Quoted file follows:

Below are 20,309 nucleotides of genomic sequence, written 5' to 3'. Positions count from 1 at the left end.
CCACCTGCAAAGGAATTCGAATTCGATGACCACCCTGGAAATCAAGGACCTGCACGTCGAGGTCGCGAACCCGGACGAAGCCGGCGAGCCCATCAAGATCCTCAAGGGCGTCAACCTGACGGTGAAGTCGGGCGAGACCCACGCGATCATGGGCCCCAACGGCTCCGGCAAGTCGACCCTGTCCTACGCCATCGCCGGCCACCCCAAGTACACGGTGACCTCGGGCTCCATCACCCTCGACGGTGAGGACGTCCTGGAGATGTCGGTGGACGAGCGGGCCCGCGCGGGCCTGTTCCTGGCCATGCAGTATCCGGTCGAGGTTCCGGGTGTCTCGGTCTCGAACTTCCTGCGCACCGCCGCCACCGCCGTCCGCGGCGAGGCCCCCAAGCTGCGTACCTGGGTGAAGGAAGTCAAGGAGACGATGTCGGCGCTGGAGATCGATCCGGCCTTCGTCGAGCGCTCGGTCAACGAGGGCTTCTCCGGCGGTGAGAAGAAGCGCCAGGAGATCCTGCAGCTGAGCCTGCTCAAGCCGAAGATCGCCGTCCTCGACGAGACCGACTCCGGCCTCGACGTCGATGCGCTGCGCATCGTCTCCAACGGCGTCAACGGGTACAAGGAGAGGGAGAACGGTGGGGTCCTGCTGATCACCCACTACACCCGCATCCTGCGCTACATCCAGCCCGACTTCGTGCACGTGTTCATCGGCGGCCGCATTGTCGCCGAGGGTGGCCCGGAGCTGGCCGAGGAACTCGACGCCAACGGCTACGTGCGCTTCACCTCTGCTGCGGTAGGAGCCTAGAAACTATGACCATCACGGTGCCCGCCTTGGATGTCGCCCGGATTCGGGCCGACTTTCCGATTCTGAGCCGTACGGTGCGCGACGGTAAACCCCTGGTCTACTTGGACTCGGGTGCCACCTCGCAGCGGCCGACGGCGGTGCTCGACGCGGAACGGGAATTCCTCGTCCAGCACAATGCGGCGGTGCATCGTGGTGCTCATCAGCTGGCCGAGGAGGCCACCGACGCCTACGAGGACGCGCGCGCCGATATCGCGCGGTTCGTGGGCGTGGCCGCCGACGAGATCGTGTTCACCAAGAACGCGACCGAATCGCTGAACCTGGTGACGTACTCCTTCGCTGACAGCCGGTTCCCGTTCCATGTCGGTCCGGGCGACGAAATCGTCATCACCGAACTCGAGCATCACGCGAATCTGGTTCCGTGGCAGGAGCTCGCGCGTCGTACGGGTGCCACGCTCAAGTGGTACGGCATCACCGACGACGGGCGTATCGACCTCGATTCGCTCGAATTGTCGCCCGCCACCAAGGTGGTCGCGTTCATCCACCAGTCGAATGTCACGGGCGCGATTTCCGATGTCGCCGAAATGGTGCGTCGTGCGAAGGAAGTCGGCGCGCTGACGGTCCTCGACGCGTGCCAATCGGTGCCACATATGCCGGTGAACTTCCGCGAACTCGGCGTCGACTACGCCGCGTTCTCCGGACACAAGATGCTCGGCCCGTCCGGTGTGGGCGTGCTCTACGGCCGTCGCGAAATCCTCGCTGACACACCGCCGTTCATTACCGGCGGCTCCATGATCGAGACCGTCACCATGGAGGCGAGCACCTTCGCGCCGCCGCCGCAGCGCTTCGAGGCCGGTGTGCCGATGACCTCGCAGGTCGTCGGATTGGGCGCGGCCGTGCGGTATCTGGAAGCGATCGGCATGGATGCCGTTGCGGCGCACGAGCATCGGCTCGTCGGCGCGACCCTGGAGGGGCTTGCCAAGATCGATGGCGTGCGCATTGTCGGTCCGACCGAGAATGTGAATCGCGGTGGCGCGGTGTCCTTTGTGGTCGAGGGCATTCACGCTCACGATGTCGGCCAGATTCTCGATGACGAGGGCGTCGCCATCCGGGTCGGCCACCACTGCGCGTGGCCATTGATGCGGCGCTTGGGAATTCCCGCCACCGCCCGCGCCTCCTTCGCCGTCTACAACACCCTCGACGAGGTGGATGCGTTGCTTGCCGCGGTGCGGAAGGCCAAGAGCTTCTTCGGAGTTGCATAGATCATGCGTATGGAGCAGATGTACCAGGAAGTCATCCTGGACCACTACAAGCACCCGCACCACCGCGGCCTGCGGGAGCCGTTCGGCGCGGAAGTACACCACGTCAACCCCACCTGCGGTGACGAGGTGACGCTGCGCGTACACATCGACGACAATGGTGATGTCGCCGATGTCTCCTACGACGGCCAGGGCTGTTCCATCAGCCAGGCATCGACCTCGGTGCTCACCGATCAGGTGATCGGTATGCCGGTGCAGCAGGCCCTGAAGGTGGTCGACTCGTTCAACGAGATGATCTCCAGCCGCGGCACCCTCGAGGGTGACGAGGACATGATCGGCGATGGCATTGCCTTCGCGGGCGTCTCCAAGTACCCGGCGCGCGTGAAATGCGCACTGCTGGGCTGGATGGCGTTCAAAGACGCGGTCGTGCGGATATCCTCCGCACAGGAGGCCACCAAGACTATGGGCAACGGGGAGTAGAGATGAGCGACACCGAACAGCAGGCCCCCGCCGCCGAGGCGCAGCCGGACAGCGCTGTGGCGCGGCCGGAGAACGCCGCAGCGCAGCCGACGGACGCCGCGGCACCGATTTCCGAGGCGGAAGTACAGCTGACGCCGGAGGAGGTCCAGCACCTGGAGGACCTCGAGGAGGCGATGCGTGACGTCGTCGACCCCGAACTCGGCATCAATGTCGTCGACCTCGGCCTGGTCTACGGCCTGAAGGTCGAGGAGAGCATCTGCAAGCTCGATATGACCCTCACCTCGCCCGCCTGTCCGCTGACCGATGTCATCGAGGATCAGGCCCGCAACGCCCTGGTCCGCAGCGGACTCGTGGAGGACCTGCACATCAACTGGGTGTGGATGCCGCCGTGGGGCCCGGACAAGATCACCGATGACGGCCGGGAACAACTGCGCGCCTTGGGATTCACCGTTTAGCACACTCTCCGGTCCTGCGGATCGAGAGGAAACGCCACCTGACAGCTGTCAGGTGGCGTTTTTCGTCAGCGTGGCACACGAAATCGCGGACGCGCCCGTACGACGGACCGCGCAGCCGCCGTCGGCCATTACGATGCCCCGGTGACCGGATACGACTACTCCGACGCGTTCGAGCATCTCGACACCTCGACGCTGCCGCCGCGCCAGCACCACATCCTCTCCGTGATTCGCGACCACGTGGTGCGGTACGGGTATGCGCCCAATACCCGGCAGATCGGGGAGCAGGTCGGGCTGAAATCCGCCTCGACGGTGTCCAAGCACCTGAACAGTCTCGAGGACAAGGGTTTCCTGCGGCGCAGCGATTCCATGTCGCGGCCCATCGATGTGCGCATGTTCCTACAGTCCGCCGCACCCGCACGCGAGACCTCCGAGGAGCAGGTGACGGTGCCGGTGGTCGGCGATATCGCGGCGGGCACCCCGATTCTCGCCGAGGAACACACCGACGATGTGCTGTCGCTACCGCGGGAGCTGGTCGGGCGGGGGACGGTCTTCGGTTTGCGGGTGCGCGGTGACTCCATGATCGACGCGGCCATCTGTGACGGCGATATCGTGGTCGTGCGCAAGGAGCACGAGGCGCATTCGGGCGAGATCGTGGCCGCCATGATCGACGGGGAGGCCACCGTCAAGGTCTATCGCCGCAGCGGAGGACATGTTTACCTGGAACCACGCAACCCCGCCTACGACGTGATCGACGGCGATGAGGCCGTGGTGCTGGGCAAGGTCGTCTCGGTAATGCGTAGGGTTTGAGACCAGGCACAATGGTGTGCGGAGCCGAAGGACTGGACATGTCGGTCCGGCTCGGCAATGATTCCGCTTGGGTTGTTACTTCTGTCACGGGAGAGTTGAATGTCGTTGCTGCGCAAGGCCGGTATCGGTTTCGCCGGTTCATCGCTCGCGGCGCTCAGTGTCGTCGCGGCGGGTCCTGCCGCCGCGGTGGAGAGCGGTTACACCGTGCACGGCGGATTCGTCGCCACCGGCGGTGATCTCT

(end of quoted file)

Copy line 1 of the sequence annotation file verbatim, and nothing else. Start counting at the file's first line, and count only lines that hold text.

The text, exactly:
Below are 20,309 nucleotides of genomic sequence, written 5' to 3'. Positions count from 1 at the left end.